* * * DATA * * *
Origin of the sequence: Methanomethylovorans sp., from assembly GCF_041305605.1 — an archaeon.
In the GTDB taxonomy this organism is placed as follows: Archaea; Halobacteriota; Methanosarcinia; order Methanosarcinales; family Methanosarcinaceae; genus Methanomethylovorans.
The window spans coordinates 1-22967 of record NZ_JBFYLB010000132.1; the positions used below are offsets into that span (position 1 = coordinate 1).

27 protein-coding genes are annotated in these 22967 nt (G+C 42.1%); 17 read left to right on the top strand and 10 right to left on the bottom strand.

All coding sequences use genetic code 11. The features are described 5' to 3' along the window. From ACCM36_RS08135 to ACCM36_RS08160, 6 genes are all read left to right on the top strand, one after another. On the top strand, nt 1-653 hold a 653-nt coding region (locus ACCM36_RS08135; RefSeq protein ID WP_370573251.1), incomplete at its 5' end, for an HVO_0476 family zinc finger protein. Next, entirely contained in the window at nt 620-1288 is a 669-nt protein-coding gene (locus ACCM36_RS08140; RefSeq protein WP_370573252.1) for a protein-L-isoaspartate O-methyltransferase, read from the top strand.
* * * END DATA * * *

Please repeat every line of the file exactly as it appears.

Origin of the sequence: Methanomethylovorans sp., from assembly GCF_041305605.1 — an archaeon.
In the GTDB taxonomy this organism is placed as follows: Archaea; Halobacteriota; Methanosarcinia; order Methanosarcinales; family Methanosarcinaceae; genus Methanomethylovorans.
The window spans coordinates 1-22967 of record NZ_JBFYLB010000132.1; the positions used below are offsets into that span (position 1 = coordinate 1).

27 protein-coding genes are annotated in these 22967 nt (G+C 42.1%); 17 read left to right on the top strand and 10 right to left on the bottom strand.

All coding sequences use genetic code 11. The features are described 5' to 3' along the window. From ACCM36_RS08135 to ACCM36_RS08160, 6 genes are all read left to right on the top strand, one after another. On the top strand, nt 1-653 hold a 653-nt coding region (locus ACCM36_RS08135; RefSeq protein ID WP_370573251.1), incomplete at its 5' end, for an HVO_0476 family zinc finger protein. Next, entirely contained in the window at nt 620-1288 is a 669-nt protein-coding gene (locus ACCM36_RS08140; RefSeq protein WP_370573252.1) for a protein-L-isoaspartate O-methyltransferase, read from the top strand.